Daily briefs of the top news stories impacting Christians around the world. In today's edition:
- ACLU Continuing War on Religious Symbols
- South Korean Christian Beheaded in Iraq
- Kerry Appoints Controversial Religious Advisor
- Seminary President Hopeful about New Generation
ACLU Contining War on Religious Symbols
Flushed with success after forcing the removal of a small cross from the Los Angeles County seal, the American Civil Liberties Union is now setting its sights on other cities with similar religious symbols. The civil rights group says the cross on the seal of Virginia Beach, Virginia, will likely be the next target in what amounts to a hostile takeover of religious expression. But the ACLU is not fighting the battle unopposed: the American Center for Law & Justice says it will assist any city that comes under attack. ACLU chief counsel Jay Sekulow tells Family News In Focus that in a very real way, the issue is going to be in litigation all over the country. "Ultimately, some of these cities are going to stand up to the bullying tactics of the ACLU -- and we'll be there to defend those cities," the attorney says. Sekulow is preparing a legal memorandum that focuses on the constitutionality of religious symbols.
South Korean Christian Beheaded in Iraq
ASSIST News Service
A South Korean translator working for a company that supplies equipment to US liberation forces in Iraq has been executed after a deadline set by his captors passed. Al jazeera television network reported that in a videotape it received, the resistance group Jamat al-Tawhid and Jihad said it was fulfilling a pledge it made that the 33-old-year South Korean translator Kim Sun-Il would be beheaded if the group’s demands were not met by the South Korean government. The captors threatened on Sunday to kill Kim (who was captured last Thursday near Fallujah), in 24 hours if South Korea did not cancel its plan to deploy 3,000 additional troops to Iraq. South Korea rejected the demand, Al Jazeera reported, and on Monday said it would send forces to Iraq despite an earlier video showing Kim begging for his life. Kim, an evangelical Christian and Arabic speaker had worked in Iraq for a year as a translator for a South Korean firm supplying goods to the U.S. military. CNN reported that a senior coalition official in Iraq said the body, which was found by U.S. military police west of Baghdad, appeared to have been thrown from a vehicle. “The man had been beheaded, and the head was recovered with the body,” the official said. CNN reported that Pentagon sources said the body had been booby-trapped with explosives.
Kerry Appoints Controversial Religious Advisor
Some people are questioning Senator John Kerry's choice of a religious advisor. The addition of Mara Vanderslice to the Kerry team left William Donahue of the Catholic League wondering what is going on. He believes the Christian community will be outraged at Kerry's move. "It's an incredible slap in the face to evangelical Christians to have a woman who is associated with Marxist politics, and [who in college engaged] in civil disobedience in the most left-wing demonstrations in the country, trying to shut down Washington, DC, and also in Seattle," Donahue says, adding that Catholics will be "glad to find out that she's also spoken at ACT UP rallies." ACT UP is an activist homosexual group known for its outlandish stunts. "This is explosive," the Catholic League spokesman says. "If Kerry really wants to reach out to people of faith and he chooses someone like this, who's fallen off the bleachers in left field? Boy, does that say something to us." Donahue says Kerry is not in touch with the mainstream of America -- and that the selection of Vanderslice proves that fact. Donahue's group reported on Friday that Vanderslice has been "silenced" by the Kerry campaign and is no longer permitted to talk to the press. The campaign is blaming the Catholic League for disclosing Vanderslice's background.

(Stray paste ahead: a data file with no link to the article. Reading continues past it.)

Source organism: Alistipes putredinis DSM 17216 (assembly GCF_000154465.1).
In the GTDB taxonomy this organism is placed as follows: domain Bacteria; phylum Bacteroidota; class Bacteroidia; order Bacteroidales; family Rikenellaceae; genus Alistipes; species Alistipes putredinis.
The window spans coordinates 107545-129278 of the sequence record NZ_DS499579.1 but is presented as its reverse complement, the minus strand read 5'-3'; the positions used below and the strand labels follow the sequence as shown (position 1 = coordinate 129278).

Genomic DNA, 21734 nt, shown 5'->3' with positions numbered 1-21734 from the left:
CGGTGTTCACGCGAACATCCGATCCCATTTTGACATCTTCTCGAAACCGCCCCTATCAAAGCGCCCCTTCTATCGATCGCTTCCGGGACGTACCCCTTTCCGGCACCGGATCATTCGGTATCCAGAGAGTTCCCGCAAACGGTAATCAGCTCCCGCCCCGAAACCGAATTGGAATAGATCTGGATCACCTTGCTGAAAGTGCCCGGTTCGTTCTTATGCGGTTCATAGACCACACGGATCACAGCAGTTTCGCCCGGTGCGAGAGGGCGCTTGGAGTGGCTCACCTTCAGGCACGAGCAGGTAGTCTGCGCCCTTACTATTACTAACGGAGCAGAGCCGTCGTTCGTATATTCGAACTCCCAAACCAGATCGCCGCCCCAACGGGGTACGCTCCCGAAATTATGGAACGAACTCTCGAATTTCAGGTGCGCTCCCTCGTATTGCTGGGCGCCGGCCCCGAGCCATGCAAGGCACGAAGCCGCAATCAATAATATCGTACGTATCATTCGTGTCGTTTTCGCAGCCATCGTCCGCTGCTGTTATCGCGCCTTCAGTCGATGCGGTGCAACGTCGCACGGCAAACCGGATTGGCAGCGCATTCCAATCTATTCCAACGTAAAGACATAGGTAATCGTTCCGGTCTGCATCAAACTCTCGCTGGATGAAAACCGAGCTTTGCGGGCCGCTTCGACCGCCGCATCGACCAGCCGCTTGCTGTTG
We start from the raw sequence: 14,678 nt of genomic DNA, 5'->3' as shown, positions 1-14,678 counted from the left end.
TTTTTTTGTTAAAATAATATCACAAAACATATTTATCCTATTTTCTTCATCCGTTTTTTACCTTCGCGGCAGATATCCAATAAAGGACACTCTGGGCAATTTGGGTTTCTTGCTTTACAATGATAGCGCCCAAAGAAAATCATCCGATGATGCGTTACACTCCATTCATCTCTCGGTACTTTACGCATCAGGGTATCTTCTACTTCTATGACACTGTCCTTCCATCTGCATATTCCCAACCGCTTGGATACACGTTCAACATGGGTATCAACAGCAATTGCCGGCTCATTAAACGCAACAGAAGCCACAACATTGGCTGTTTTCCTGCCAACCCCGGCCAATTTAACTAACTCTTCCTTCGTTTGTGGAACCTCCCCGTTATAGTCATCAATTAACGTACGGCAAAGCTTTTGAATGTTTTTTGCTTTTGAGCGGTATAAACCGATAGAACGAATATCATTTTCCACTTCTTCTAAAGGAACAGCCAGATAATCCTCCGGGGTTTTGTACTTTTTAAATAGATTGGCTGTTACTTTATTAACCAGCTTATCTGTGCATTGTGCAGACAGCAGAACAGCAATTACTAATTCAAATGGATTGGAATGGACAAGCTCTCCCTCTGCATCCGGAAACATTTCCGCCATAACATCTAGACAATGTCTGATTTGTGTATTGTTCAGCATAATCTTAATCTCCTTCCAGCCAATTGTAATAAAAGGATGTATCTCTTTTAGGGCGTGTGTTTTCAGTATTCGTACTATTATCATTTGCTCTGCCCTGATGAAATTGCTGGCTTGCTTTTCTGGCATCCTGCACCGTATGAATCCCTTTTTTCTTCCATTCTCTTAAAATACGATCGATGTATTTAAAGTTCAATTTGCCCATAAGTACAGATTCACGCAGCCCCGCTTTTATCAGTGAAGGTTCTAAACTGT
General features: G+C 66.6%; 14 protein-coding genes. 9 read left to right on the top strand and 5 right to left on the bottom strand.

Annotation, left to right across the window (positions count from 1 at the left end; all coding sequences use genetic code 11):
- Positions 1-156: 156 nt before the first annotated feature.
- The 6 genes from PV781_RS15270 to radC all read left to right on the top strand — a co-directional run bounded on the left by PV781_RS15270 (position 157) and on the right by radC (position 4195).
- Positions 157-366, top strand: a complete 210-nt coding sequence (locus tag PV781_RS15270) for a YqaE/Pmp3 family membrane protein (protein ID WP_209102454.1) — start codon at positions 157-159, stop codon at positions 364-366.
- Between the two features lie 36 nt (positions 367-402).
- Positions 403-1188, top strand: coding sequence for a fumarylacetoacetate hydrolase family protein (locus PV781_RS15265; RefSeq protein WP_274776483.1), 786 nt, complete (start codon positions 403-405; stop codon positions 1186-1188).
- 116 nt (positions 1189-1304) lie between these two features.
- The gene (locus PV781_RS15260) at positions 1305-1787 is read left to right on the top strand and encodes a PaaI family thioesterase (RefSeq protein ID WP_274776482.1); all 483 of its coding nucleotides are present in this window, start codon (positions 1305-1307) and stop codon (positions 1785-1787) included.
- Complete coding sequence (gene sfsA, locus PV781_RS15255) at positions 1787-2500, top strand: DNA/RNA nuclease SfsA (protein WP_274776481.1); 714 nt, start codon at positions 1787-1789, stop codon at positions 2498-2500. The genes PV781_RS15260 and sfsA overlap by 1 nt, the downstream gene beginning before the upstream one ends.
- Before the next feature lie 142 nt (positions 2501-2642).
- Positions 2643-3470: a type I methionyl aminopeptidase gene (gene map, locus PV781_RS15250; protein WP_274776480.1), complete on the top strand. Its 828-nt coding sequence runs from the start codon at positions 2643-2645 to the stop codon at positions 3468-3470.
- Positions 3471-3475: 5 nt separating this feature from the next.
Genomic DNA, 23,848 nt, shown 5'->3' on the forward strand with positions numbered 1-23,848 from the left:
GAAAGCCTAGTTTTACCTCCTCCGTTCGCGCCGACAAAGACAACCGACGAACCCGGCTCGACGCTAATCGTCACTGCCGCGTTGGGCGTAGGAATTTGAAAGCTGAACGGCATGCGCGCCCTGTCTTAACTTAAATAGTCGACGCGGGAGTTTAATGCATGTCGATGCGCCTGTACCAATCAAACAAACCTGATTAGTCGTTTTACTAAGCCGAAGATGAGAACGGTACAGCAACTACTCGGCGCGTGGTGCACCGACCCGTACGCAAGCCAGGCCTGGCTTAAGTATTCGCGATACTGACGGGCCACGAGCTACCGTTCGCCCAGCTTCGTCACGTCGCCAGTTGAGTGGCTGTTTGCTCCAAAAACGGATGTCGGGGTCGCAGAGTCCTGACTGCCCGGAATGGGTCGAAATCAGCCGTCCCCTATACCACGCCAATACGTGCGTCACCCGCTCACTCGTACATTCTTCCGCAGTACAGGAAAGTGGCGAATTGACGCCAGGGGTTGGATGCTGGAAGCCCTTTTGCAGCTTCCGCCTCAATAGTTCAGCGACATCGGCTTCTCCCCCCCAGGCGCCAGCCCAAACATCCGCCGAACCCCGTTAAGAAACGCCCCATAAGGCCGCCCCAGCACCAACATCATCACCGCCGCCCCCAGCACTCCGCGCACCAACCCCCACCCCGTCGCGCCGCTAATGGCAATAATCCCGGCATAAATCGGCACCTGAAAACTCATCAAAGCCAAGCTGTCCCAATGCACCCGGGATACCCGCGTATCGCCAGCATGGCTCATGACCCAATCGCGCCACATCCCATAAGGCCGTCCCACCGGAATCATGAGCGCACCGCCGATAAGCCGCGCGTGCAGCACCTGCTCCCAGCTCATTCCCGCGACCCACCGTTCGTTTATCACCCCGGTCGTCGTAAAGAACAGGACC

Seminary President Hopeful about New Generation
A Southern Baptist seminary president has declared that God is raising up a powerful new generation for the ministry. Dr. Albert Mohler, Jr., president of Southern Baptist Theological Seminary, says many American ministers today neither believe nor preach the Bible. "When we read the newspapers and watch the media and see what is happening in the name of Christ in so many places, we begin to wonder if when the Son of Man returns, He will find faith on the earth," Mohler laments. But he says there is also reason to be optimistic because of a new generation of seminarians coming along who have the courage and the boldness to engage their culture. "They were not brought to us by the currents of cultural Christianity," the university president says. "They have been fighting the tide of secularism and humanism and the postmodern worldview all the way from their infancy until now." Mohler says in a nation where many ministers have turned against the truth of scripture, it is essential that Southern Baptist seminaries ground the next generation in sound doctrine.